Tidal Force

Tidal force is a secondary effect of gravitational force and its most common manifestation, at least on the planet Earth, are tides. Tidal force, by technical definition is the differential force of gravity which arises because the force exerted on one body by another is not constant across the diameter in that the side which is the nearest to the second body is subject to more gravitational force compared to the side farther away.

If a body is rigid or the complete opposite – flimsy, tidal forces can tear the body in half. However, the Earth is an elastic sphere and the tidal force from the moon, in a way, distorts its shape although the mass or volume is not affected at all. Bulges’ indicate this change in shape — an indication of the changes in the ocean levels due to tides, specifically.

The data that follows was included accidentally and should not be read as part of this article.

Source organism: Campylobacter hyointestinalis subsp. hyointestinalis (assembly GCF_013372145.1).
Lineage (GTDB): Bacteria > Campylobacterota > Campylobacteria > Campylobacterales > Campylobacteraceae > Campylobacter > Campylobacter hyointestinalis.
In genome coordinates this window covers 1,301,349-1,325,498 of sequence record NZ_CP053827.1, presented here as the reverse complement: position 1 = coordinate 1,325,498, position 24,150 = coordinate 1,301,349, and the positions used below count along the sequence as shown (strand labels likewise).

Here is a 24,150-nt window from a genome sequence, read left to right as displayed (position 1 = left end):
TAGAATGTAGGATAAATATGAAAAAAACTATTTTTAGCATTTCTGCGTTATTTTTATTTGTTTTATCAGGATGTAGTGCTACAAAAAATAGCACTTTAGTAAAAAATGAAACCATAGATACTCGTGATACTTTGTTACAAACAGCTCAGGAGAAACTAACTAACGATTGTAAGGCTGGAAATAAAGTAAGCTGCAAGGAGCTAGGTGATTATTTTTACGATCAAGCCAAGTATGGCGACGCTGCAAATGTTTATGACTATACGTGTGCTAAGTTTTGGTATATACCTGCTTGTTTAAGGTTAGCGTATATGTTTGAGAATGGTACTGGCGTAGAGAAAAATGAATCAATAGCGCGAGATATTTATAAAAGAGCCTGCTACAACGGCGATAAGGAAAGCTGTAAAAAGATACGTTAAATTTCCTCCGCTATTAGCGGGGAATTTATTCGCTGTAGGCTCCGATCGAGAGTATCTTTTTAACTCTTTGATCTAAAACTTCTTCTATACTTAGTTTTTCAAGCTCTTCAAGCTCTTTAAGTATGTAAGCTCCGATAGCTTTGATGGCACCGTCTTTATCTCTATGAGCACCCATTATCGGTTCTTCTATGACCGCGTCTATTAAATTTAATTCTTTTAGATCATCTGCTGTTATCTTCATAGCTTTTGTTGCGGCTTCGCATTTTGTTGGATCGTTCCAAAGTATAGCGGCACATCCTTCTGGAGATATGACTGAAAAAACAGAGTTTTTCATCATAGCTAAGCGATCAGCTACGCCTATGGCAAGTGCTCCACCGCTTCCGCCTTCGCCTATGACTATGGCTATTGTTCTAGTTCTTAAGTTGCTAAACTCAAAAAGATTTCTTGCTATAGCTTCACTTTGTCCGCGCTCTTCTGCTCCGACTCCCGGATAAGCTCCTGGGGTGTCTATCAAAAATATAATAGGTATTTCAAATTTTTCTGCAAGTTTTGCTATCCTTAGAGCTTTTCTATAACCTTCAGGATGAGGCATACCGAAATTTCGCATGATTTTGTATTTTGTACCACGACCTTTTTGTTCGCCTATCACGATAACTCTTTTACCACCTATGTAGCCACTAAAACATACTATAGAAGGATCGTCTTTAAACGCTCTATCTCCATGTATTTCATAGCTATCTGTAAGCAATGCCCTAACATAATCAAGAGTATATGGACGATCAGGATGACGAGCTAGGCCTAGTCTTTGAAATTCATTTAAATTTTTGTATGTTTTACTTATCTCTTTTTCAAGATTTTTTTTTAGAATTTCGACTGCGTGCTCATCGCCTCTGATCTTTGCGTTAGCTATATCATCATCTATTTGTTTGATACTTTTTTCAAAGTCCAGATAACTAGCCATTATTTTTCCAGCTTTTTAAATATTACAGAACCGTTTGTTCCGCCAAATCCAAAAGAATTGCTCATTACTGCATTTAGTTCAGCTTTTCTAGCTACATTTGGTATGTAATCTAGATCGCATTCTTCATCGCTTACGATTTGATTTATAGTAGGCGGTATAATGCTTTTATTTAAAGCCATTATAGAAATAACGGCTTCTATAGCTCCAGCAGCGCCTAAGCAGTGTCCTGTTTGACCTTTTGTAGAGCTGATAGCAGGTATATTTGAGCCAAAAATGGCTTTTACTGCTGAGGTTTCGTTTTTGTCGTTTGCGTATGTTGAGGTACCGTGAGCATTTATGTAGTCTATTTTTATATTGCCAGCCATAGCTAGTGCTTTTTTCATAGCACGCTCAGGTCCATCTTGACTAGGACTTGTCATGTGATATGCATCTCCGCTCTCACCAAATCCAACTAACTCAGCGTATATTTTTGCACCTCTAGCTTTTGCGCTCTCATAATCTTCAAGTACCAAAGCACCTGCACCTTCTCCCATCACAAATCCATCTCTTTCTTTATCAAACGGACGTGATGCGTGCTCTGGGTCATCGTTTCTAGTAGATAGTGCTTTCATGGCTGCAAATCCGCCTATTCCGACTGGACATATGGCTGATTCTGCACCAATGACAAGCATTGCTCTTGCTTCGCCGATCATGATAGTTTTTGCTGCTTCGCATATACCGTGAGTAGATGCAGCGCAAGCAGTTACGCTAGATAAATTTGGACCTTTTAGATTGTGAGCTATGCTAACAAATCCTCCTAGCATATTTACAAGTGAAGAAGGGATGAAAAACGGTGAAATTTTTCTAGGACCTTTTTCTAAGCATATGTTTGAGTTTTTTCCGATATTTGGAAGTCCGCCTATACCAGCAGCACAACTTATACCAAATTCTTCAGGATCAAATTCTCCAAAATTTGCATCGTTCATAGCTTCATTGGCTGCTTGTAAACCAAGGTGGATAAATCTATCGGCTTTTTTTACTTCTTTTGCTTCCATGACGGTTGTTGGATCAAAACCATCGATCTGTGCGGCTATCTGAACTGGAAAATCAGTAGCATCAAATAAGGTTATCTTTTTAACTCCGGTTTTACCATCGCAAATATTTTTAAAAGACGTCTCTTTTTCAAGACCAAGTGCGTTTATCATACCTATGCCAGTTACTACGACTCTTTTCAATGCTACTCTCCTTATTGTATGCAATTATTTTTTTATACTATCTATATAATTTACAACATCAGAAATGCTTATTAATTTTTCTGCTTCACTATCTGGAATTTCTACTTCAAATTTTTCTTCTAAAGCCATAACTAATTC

The moon pulls on the planet as a whole, although its effect on solid Earth is only minimal – a few centimeters. It has more effect on the atmosphere and the hydrosphere. The oceans get attracted to the moon, causing high tides. However, it is noticeable that the nearer oceans are pulled more than the father oceans located at the side facing away wherever the moon is.

Tidal force also has a more general usage in astronomy, referring to the phenomenon where a body is subject to the gravitational force of a second body, while being subject to the gravitational force of a third body simultaneously, as in the case of the moon being primarily influenced by the Earth’s gravity (due to its proximity) while being affected by the sun’s gravitational pull as well.

Scroll to Top